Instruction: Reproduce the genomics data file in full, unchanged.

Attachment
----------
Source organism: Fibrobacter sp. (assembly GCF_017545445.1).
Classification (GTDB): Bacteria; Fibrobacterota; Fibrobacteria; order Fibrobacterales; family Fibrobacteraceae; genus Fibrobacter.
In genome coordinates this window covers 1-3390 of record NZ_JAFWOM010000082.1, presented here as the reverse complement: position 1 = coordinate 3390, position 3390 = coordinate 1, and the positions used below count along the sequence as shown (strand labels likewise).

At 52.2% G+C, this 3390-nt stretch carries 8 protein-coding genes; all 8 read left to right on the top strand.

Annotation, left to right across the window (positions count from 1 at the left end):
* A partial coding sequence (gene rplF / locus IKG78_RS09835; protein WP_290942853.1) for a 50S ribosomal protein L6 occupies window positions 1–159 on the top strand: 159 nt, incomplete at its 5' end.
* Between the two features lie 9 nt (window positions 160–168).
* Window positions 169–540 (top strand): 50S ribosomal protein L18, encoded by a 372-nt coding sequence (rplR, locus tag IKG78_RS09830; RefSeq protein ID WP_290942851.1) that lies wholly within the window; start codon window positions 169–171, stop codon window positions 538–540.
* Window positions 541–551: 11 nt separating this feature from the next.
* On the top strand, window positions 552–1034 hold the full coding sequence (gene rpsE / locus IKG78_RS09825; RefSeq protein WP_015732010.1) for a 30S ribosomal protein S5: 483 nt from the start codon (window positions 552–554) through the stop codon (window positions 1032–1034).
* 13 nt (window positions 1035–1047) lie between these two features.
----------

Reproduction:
Source organism: Fibrobacter sp. (assembly GCF_017545445.1).
Classification (GTDB): Bacteria; Fibrobacterota; Fibrobacteria; order Fibrobacterales; family Fibrobacteraceae; genus Fibrobacter.
In genome coordinates this window covers 1-3390 of record NZ_JAFWOM010000082.1, presented here as the reverse complement: position 1 = coordinate 3390, position 3390 = coordinate 1, and the positions used below count along the sequence as shown (strand labels likewise).

At 52.2% G+C, this 3390-nt stretch carries 8 protein-coding genes; all 8 read left to right on the top strand.

Annotation, left to right across the window (positions count from 1 at the left end):
* A partial coding sequence (gene rplF / locus IKG78_RS09835; protein WP_290942853.1) for a 50S ribosomal protein L6 occupies window positions 1–159 on the top strand: 159 nt, incomplete at its 5' end.
* Between the two features lie 9 nt (window positions 160–168).
* Window positions 169–540 (top strand): 50S ribosomal protein L18, encoded by a 372-nt coding sequence (rplR, locus tag IKG78_RS09830; RefSeq protein ID WP_290942851.1) that lies wholly within the window; start codon window positions 169–171, stop codon window positions 538–540.
* Window positions 541–551: 11 nt separating this feature from the next.
* On the top strand, window positions 552–1034 hold the full coding sequence (gene rpsE / locus IKG78_RS09825; RefSeq protein WP_015732010.1) for a 30S ribosomal protein S5: 483 nt from the start codon (window positions 552–554) through the stop codon (window positions 1032–1034).
* 13 nt (window positions 1035–1047) lie between these two features.